Mosses are one of the most diverse and widespread groups of plants and often form the dominant vegetation in montane, boreal and arctic ecosystems. However, unlike higher plants, mosses lack developed root and vascular systems, which is thought to limit their access to soil nutrients. Here, we test the ability of two physiologically and taxonomically distinct moss species to take up soil- and wet deposition-derived nitrogen (N) in natural intact turfs using stable isotopic techniques (15N). Both species exhibited increased concentrations of shoot 15N when exposed to either soil- or wet deposition-derived 15N, demonstrating conclusively and for the first time, that mosses derive N from the soil. Given the broad physiological and taxonomic differences between these moss species, we suggest soil N uptake may be common among mosses, although further studies are required to test this prediction. Soil N uptake by moss species may allow them to compete for soil N in a wide range of ecosystems. Moreover, since many terrestrial ecosystems are N limited, soil N uptake by mosses may have implications for plant community structure and nutrient cycling. Finally, soil N uptake may place some moss species at greater risk from N pollution than previously appreciated.
Stable isotope analysis is widely used to reconstruct diet, delineate trophic interactions, and determine energy pathways. Such ecological inferences are based on the idea that animals are, isotopically, what they eat but with a predictable difference between the isotopic ratio of a consumer and that of its diet, coined as the discrimination factor. Providing correct estimates of diet-consumer isotopic discrimination in controlled conditions is key for a robust application of the stable isotopes technique in the wild.
Using a Finnigan Mat Delta Plus isotope-ratio mass spectrometer, we investigated isotopic discrimination of carbon and nitrogen isotope ratios (d13 C and d15 N values) in guard hairs of four Arctic predators; the wolf (n?=?7), the wolverine (n?=?2), the grizzly bear (n?=?2), and the polar bear (n?=?3). During a 3-month trial, carnivores were fed a mixed diet. The d13 C and d15 N values, and the mass (g) of diet items, were monitored weekly for each individual to determine their Total Diet Average ratios.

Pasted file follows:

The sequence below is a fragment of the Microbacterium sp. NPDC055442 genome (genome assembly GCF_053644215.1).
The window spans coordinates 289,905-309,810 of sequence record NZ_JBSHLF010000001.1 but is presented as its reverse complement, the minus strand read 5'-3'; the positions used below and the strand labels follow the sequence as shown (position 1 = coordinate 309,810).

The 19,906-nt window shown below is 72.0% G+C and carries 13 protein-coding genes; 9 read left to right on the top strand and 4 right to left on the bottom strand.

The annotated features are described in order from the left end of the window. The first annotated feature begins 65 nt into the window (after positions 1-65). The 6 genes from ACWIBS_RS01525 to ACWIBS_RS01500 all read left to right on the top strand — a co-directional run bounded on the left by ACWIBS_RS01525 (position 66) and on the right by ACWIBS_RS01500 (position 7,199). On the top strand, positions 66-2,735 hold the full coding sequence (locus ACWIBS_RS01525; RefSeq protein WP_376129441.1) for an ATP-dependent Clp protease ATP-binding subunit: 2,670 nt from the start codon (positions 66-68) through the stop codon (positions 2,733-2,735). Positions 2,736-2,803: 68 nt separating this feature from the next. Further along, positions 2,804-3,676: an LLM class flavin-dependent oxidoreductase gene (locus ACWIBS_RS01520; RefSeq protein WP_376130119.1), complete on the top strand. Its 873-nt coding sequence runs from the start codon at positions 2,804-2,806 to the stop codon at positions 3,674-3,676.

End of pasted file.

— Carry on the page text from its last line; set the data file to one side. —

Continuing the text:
Diet-hair isotopic discrimination (?x) varied according to species, ranging [1.88?±?0.69‰: 3.2?±?0.69‰] for d13 C values, and [1.58?±?0.17‰: 3.81?±?0.22‰] for d15 N values. Adult wolves ?13 C average (2.03?±?0.7‰) was lower than that of young wolves (2.60?±?0.8‰) and any other species (combined average of 2.59?±?0.28‰), except for the wolverine (2.12?±?0.23‰). Wolves ?15 N averages (juveniles: 3.51?±?0.34‰, adults: 3.68?±?0.28‰) were higher than those of any other species (combined average: 2.50?±?0.58‰).
The discrimination factors for d13 C and d15 N values calculated in this study could be used in ecological studies dealing with free-ranging animals, with implications for non-invasive research approaches. As in other controlled discrimination studies, we recommend caution in applying our discrimination factors when the population structure is heterogeneous.
Ecological systems are often characterized as stable entities. However, basal productivity in most ecosystems varies between seasons, particularly in subarctic and polar areas. How this variability affects higher trophic levels or entire food webs remains largely unknown, especially in these high-latitude regions. We undertook a year-long study of benthic (macroinvertebrate) and pelagic (zooplankton) resource availability, along with short (day/days: stomach content)-, medium (month: liver d(13)C and d(15)N isotopes)- and long-term (season: muscle d(13)C and d(15)N isotopes) assessments of resource use by a generalist fish, the European whitefish, in a deep, oligotrophic, subarctic lake in northern Europe. Due to the long ice-covered winter period, we expected to find general benthic reliance throughout the year, but also a seasonal importance of zooplankton to the diet, somatic growth and gonadal development of whitefish. Benthic and pelagic resource availability varied between seasons: peak littoral benthic macroinvertebrate density occurred in mid-winter, whereas maximum zooplankton density was observed in summer. Whitefish stomach content revealed a reliance on benthic prey items during winter and pelagic prey in summer. A seasonal shift from benthic to pelagic prey was evident in liver isotope ratios, but muscle isotope ratios indicated a year-round reliance on benthic macroinvertebrates. Whitefish activity levels as well as somatic and gonadal growth all peaked during the summer, coinciding with the zooplankton peak and the warmest water temperature. Stable isotopes of muscle consistently depicted the most important resource, benthic macroinvertebrates, whereas short-term indicators, that is, diet and stable isotopes of liver, revealed the seasonal significance of pelagic zooplankton for somatic growth and gonad development. Seasonal variability in resource availability strongly influences consumer growth and reproduction and may also be important in other ecosystems facing pronounced annual weather fluctuations.